Further there are still huge amounts of BJJ instructors that do not even like the sporting aspect and do not teach it, they are entirely self defence focused. On any given day on the BJJ boards you can find this discussion, how sport has corrupted the original meaning of the art Helio and Carlos created.


You are correct, I have all too little knowledge to generalize BJJ to how most people around me are practicing it...

I agree they are focused on winning matches against 1 on 1, But i would argue so is Tai Chi in all its forms. The only 3 arts i have ever encountered that realistically look at multiple attackers are Silat, Ba gua and Systema.


Only met Tai Chi practitioners who had a realistic view on this, never saw any bagua practitioner doing something I thought look realistic. Just watch clips on the tubes, like Su Dong Chen. They just circle around their opponents and turn their backs to them. If you have several opponents, you need to first think about how you place yourself in space, or place them, so they are not spread out all over the place. Or "pile them up in one place" as my Tai Chi teacher jokingly expressed it.

Just yesterday i went to a seminar with Master Maricio Gomes, a Coral belt who is from the old school. The first 45 minutes of the seminar were standing locking, controls and wrist breaks and a take down where you end up in the dominant top position of knee on belly. Nothing he did was interested in rolling around on the floor like that seen in the sport of BJJ. This is one of the biggest misconception. Blanket statments about what BJJ or SC do without an understanding of either art is a mistake imo.


Thank you for enlighten me better about BJJ. Old School seems more complete than much other schools, but I might be mistaken

I agree to an extent. But what can we accurately gain from discussions where everything collapses down to the level of the individual? with that approach we cannot talk about anything really, We cannot say which drugs work, we cannot say that jumping out of 8th floor windows will kill you (because some individuals survive), we cannot comment on the attributes arts like Tai Chi create, we cannot say what things are or are not because we have to take into account that the person performing may have had a bad night.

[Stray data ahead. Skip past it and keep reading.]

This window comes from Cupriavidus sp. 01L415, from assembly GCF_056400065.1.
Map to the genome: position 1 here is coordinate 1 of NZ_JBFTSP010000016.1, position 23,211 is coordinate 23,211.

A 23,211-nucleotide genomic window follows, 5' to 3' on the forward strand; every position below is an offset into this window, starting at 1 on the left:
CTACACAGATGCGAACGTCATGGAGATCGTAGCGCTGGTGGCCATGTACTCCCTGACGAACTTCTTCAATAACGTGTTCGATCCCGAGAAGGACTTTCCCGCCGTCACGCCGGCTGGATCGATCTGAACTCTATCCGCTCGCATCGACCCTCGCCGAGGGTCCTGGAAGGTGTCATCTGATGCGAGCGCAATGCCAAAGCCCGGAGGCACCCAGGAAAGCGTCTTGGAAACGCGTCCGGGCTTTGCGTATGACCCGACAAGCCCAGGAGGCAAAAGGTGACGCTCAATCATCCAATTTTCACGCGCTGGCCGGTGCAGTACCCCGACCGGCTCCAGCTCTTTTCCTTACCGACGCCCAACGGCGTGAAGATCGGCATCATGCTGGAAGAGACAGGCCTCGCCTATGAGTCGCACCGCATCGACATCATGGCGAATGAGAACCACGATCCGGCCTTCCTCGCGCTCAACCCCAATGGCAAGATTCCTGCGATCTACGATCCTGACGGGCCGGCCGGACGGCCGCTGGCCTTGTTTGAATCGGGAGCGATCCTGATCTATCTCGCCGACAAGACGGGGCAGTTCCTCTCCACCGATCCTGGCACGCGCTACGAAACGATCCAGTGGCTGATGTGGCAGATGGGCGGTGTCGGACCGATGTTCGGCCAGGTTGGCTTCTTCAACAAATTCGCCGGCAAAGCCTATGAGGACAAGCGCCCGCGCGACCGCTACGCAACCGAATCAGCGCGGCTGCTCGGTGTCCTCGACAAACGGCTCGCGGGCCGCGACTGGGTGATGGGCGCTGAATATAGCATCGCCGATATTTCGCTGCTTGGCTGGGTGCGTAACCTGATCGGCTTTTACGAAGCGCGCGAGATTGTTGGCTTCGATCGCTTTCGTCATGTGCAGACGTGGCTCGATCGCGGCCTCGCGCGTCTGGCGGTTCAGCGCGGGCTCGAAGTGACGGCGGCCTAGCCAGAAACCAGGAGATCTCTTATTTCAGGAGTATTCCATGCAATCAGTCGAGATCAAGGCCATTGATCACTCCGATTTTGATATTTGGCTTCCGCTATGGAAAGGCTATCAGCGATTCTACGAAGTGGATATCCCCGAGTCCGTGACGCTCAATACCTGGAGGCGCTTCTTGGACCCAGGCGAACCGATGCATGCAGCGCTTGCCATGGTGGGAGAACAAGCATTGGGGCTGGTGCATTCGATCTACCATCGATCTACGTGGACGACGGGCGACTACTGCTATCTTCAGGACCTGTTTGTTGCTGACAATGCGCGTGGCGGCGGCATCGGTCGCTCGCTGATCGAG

I think the above is a convenient argument for those times when a specific training method fails in an environment it is designed to succeed in, but is ignored the rest of the time.


Yes, we can not gain anything if we only look at individual traits. Still, we know that most people kill themselves if they fall from the 8th floor. So some kind of argument can still be done for not accidentally committing suicide. But in general, we all all generalize too much. Most often probably just to get to the point as soon as possible.

Regardless thanks for the discussion.


Thank you. Always interesting to hear about peoples experiences from different arts. :)

/David
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Re: Yang Style Question

Postby Giles on Mon Jun 18, 2018 6:01 am

RobP3 wrote:True. So how would the fundamental tactics and strategies of what you consider a good Tai Chi practitioner deal with this? I mean, this is organised but it is "street", right?


It's taking place on a public thoroughfare and is certainly illegal by the laws of the land, but it seems pretty sporting to me:

Two teams of equal size, wearing clear team colours.
Only willing participants, all physically fit young male adults, no innocent bystanders caught up in event.
Start of contest at prearranged time and place, everyone ‘ready to go’ (no ambushes etc.).
No specific or improvised weapons, no throwing of projectiles.
No biting, intentional joint-breaking, fingers to eyes etc.
Desist striking an opponent when he is down and has ‘had enough’ (although this last factor may be open to a little interpretation). Meaning no stamping on heads, gratuitous breaking of limbs when defenceless, removal of eyes, scalping, beating to death (unless by accident) etc.
Once one party has established clear superiority, ‘carried the day’, then no massacring of the survivors (i.e. opponents who have admitted defeat but are still standing).
Comradely pat on the back for vanquished opponent who fought well, a bit of chat with the opposing team after end of play.

Apart from that, what approach to take? Like Bao says, best approach is not to be there in the first place. If you are there, then any sensible self-defence approach would involve keep moving, turning, don't fixate on any single opponent, strike, push or possibly throw when you have a chance and move again, and above all escape/run at the earliest opportunity. But that last one doesn't apply here, because it's a sporting contest ;)